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Press Release 6/29/20: Assembly Speaker to Uber, Lyft, and Doordash: Stop Exploiting Workers for Profit

Sacramento, CA — Today the Speaker of the California State Assembly, Anthony Rendon (D-Lakewood), endorsed a “NO” position against the deceptive Uber, Lyft, and Doordash initiative that will appear on the ballot in November. 

“This app-company initiative is a cynical attempt by billion-dollar corporations to continue exploiting their workers for profit. No more,” said Assembly Speaker Anthony Rendon. “No more denying drivers the basic protections they’ve earned, like health care, unemployment insurance, and paid sick leave. This November, Californians can finally take action to stand with workers and hold gig company CEOs accountable to follow the law by voting NO on their misguided initiative.”

The app companies wrote their measure and paid to put it on the ballot for one reason only: so they can boost their profits by continuing to unfairly deny their drivers the wages, paid sick leave, and unemployment benefits they’ve earned.Instead of playing by the same rules as all other businesses by classifying their workers as employees instead of contractors and treating them fairly – Uber, Lyft, and Doordash are hoping voters will give them a free pass to circumvent the law. Rejecting their initiative by voting NO will protect the rights of app drivers to minimum wage, overtime, breaks, paid sick leave, healthcare, unemployment insurance, and workers’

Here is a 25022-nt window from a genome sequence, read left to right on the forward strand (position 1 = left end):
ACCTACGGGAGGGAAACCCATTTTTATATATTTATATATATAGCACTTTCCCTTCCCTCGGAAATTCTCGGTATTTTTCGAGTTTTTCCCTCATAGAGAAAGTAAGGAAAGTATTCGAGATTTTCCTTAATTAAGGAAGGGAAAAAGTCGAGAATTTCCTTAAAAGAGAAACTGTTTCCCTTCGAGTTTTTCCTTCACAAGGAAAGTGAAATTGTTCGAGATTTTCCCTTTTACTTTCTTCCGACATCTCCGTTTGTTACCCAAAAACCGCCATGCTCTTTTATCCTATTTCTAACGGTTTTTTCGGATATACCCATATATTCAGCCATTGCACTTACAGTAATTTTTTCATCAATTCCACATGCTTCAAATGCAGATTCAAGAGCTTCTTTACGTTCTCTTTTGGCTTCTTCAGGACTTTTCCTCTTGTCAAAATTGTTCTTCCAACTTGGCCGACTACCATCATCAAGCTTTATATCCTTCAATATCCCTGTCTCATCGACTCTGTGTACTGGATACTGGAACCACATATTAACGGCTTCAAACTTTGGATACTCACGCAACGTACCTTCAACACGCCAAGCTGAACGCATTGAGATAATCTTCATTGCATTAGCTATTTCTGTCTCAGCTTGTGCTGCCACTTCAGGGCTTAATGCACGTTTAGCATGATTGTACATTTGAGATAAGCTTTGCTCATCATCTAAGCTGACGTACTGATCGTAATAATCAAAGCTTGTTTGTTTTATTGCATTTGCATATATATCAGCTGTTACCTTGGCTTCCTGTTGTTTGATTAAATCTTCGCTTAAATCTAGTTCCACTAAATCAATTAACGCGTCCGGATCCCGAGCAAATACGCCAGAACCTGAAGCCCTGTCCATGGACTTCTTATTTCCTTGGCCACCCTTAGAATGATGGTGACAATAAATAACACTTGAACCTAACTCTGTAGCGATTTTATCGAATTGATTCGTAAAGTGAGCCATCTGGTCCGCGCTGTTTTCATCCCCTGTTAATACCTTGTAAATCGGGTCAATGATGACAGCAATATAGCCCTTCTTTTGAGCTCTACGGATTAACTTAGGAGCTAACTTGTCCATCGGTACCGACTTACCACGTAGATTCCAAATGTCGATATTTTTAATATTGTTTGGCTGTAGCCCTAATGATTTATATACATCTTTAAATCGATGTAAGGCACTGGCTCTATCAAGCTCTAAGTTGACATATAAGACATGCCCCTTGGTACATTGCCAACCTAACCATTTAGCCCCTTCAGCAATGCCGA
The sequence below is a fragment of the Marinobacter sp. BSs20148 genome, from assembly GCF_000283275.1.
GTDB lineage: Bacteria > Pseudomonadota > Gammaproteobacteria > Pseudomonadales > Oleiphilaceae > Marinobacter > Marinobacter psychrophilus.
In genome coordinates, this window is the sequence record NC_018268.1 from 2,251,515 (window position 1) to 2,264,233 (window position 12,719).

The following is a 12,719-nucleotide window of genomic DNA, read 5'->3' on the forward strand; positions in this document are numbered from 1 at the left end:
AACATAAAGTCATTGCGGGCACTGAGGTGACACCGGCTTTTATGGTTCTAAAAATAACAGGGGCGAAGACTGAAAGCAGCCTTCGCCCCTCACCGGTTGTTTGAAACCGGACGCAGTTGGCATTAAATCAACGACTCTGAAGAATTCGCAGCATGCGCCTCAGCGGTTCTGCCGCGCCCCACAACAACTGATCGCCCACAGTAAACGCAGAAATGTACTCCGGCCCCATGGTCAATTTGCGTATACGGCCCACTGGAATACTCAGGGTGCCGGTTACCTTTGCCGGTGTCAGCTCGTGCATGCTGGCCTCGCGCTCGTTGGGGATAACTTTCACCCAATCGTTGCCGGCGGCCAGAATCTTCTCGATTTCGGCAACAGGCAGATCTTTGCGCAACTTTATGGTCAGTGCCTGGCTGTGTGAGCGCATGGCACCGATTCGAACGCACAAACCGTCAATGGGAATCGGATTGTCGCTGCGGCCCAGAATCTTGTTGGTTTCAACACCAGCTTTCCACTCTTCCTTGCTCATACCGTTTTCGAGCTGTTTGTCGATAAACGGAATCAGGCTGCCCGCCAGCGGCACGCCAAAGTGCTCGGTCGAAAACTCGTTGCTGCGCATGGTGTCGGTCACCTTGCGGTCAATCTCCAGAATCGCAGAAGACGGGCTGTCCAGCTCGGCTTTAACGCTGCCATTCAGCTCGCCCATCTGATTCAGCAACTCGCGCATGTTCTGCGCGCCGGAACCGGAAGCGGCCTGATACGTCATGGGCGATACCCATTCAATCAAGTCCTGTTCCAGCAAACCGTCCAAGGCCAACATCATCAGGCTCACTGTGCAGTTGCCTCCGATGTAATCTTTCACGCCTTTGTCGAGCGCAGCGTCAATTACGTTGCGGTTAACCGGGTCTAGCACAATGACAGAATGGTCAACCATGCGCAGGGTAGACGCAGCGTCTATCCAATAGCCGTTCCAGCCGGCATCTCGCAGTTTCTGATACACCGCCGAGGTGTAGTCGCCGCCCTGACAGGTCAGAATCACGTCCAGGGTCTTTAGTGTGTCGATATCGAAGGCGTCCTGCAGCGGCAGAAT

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Response from California State Assemblywoman Lorena Gonzalez to Eric Shapiro’s open letter calling for repeal of AB5

The Milpitas Beat

This message is in response to the piece you wrote and published in your news outlet the Milpitas Beat–“Open letter to California State Assemblywoman Lorena Gonzalez: Repeal AB5 right this second.” 

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SF DA Files Legal Action Against Food Delivery App DoorDash

Bay City News

San Francisco District Attorney Chesa Boudin announced Tuesday his office has filed legal action against app-based food delivery service DoorDash, accusing the company of illegally misclassifying its employees.